Brenna Moore/Visit Albuquerque
Jacob Lowry/Turquoise Museum
Popular visitor attraction to be located in former Gertrude Zachary Castle
ALBUQUERQUE, N.M. – (April 20, 2018) – New Mexico’s popular Turquoise Museum will be relocating to downtown Albuquerque this fall. The Lowry family, owners and founders of the Turquoise Museum, joined Visit Albuquerque, Representative Michelle Lujan Grisham and city and state leaders to announce the relocation of the Museum to the former Gertrude Zachary Castle.
“The Turquoise Museum celebrates its 25th anniversary this year, and our family had been searching for the perfect location for the future of the Museum,” said Jacob Lowry, Executive Director of the Turquoise Museum. “The minute we walked into the castle, we knew it would be the perfect home for our world-class turquoise collection, our library and our educational initiatives.”
“The reopening of the Turquoise Museum is a celebration of the vision and determination of local entrepreneurs who are bringing jobs, advancing economic development and investing in Downtown Albuquerque,” said U.S. Representative Michelle Lujan Grisham. “I am excited that the 6.2 million tourists who visit Albuquerque every year will have another great attraction to experience and for the generation of artists, stone-cutters and collectors who will be inspired and mentored by the Turquoise Museums’ community programs. Albuquerque’s economy and tourism industry will continue to grow and thrive so long as we support family owned businesses and local entrepreneurs like the Lowry Family.”
“The addition of this international visitor attraction continues the ongoing revitalization of downtown Albuquerque and is a win for everyone,” said Emily Howard, Vice President of Marketing, Communications & Tourism for Visit Albuquerque. “The prestigious nature of the Museum and its unique new location strengthens the catalogue of the city’s wealth of world-class museums and cultural centers and will increase Albuquerque’s reputation of being known as a city rich in arts and culture.”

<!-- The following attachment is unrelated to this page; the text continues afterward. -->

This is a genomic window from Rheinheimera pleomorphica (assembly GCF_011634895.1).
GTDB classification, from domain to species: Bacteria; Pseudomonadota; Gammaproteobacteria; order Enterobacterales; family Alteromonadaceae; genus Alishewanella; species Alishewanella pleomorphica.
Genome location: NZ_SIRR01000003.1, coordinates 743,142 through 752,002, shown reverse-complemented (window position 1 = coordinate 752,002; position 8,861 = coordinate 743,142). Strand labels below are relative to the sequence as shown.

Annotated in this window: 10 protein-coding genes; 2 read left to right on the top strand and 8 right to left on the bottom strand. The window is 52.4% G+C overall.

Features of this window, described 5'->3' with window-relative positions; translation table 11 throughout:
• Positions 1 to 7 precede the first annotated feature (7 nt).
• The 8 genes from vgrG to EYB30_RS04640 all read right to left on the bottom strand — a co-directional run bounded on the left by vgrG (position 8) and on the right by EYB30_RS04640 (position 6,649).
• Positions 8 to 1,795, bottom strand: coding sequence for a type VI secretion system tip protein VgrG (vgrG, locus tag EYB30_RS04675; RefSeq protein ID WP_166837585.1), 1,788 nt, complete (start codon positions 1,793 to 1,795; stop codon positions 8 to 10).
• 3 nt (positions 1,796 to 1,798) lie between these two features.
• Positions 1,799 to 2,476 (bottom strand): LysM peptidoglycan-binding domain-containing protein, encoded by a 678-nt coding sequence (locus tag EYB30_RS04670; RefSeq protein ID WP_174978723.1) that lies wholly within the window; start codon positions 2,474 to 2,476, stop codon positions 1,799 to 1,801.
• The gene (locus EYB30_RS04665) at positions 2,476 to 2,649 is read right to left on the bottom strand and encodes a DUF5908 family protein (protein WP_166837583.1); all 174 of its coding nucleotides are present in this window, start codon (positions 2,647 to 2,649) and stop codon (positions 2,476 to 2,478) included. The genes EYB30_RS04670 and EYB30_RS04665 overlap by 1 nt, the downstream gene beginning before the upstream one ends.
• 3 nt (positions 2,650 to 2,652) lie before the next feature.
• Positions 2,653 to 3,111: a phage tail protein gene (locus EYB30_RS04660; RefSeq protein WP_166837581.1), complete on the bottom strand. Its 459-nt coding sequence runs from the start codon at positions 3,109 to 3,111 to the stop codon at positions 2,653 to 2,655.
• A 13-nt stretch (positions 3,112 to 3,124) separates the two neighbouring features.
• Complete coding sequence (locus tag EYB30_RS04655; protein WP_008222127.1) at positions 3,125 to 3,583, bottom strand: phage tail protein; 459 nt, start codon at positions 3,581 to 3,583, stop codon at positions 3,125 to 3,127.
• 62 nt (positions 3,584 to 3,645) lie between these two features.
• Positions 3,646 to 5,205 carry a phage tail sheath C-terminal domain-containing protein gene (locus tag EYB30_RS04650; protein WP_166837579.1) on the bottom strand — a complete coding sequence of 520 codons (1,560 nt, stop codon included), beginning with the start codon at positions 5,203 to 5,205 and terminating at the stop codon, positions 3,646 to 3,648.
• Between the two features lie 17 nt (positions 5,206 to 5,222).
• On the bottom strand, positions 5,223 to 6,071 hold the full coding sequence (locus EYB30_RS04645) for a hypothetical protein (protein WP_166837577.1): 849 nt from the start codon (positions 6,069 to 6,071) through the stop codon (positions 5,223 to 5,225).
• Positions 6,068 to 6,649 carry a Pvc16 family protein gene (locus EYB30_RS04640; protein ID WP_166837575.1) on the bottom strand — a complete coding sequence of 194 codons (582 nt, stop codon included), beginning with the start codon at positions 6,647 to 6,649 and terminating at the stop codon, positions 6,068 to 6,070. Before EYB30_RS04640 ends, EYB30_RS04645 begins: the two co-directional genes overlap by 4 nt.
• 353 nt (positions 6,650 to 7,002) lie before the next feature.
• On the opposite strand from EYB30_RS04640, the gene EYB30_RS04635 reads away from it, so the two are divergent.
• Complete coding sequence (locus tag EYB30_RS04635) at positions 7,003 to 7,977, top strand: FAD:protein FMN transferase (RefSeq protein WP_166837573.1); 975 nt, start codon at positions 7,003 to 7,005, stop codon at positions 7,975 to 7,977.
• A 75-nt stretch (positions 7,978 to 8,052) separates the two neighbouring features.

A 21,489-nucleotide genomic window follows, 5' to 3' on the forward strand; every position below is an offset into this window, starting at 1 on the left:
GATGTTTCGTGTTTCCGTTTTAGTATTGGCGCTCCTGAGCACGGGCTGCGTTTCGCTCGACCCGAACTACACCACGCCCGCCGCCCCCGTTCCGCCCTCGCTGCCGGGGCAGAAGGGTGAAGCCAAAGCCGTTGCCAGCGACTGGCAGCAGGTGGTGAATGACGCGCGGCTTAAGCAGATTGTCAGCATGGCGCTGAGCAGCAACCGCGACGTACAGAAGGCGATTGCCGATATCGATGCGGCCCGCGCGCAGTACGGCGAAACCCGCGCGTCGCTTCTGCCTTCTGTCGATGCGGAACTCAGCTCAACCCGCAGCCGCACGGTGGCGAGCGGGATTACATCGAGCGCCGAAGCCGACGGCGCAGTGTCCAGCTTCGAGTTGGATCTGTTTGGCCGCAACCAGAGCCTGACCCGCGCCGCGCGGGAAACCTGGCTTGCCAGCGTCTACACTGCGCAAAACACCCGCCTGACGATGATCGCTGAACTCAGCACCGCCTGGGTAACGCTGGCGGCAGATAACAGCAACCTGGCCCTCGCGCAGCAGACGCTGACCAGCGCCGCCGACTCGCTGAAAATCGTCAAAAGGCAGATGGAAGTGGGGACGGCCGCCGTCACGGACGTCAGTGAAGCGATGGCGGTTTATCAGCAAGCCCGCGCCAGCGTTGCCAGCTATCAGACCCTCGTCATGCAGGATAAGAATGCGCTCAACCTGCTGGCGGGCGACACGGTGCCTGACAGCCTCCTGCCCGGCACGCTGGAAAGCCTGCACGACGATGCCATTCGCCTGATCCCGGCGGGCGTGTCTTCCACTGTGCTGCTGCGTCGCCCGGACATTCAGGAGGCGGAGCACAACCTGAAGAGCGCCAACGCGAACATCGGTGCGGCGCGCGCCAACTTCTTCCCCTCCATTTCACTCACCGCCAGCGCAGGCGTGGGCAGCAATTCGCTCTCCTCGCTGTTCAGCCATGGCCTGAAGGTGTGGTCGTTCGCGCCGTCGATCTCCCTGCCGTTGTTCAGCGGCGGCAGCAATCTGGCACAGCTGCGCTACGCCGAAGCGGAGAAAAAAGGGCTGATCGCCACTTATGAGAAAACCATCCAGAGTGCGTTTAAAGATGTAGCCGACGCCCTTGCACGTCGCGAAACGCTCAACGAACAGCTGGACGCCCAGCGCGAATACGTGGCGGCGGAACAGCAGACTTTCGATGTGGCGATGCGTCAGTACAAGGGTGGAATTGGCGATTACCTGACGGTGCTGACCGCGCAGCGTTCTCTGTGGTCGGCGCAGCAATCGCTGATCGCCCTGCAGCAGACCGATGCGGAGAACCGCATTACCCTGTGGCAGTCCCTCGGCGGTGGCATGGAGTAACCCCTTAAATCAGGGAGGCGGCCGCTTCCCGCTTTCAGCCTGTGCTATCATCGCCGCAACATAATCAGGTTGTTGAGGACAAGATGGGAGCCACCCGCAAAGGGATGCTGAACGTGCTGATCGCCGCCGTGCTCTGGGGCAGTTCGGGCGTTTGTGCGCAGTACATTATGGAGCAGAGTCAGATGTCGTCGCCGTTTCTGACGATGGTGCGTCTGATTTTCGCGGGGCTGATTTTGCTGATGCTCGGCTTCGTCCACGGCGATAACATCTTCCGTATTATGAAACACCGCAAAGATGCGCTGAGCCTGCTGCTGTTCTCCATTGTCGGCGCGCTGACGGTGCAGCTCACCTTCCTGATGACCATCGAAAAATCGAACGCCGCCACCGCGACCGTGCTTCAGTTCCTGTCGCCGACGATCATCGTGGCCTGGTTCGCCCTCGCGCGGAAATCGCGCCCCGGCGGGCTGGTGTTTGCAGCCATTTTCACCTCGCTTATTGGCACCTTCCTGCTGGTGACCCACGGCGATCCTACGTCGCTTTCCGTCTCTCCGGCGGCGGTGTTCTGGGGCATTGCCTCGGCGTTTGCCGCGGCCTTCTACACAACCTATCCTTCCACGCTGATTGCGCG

The Museum was opened in 1993 by the Lowrys—a New Mexican family with five generations of turquoise experience and expertise. The Museum houses what is believed to be the world’s largest collection of turquoise including the George Washington stone, named for its resemblance to the profile of the first president of the United States. The 11.5” x 9.5” cabochon weighs 6,888 carats.
The Museum will feature exhibits including: the science and geology of turquoise; turquoise mining; turquoise around the world; hundreds of examples of turquoise jewelry; and an overview of imitation turquoise. The new space will also feature a research library, a café and a flower shop. The new home of the museum is the former residence of Gertrude Zachary, longtime New Mexican businesswoman and friend of the Lowry family. The 8,500-square-foot castle is being repurposed for the public while keeping with the spirit of Zachary’s vision of a European castle with antiques.
Tourism continues to be a critical piece of the economy of Albuquerque and New Mexico. According to Visit Albuquerque’s most recent numbers, Albuquerque sees an average of 6.2 million visitors each year, which generate more than $2 billion annually, including an estimated $69 million in local taxes.
“Our family is pleased to play a role in the vital tourism economy of the state of New Mexico and our beloved Albuquerque,” said Jacob Lowry. “We’re excited to welcome visitors to our new location and continue to show the world what turquoise is all about.”
About Visit Albuquerque
The mission of Visit Albuquerque is to stimulate economic growth by marketing Albuquerque as a visitor and convention destination. For more information, go to www.VisitABQ.org, www.Facebook.com/VisitABQ or www.Twitter.com/VisitABQ.
About the Turquoise Museum
The Turquoise Museum and its collection of turquoise have been used as a source of information and pictures for over 40 years. Uncover the mystery of turquoise, delve into its rich history, learn about the different mines, specimens, and stories of colorful characters at The Turquoise Museum. For more information, go to www.turquoisemuseum.com.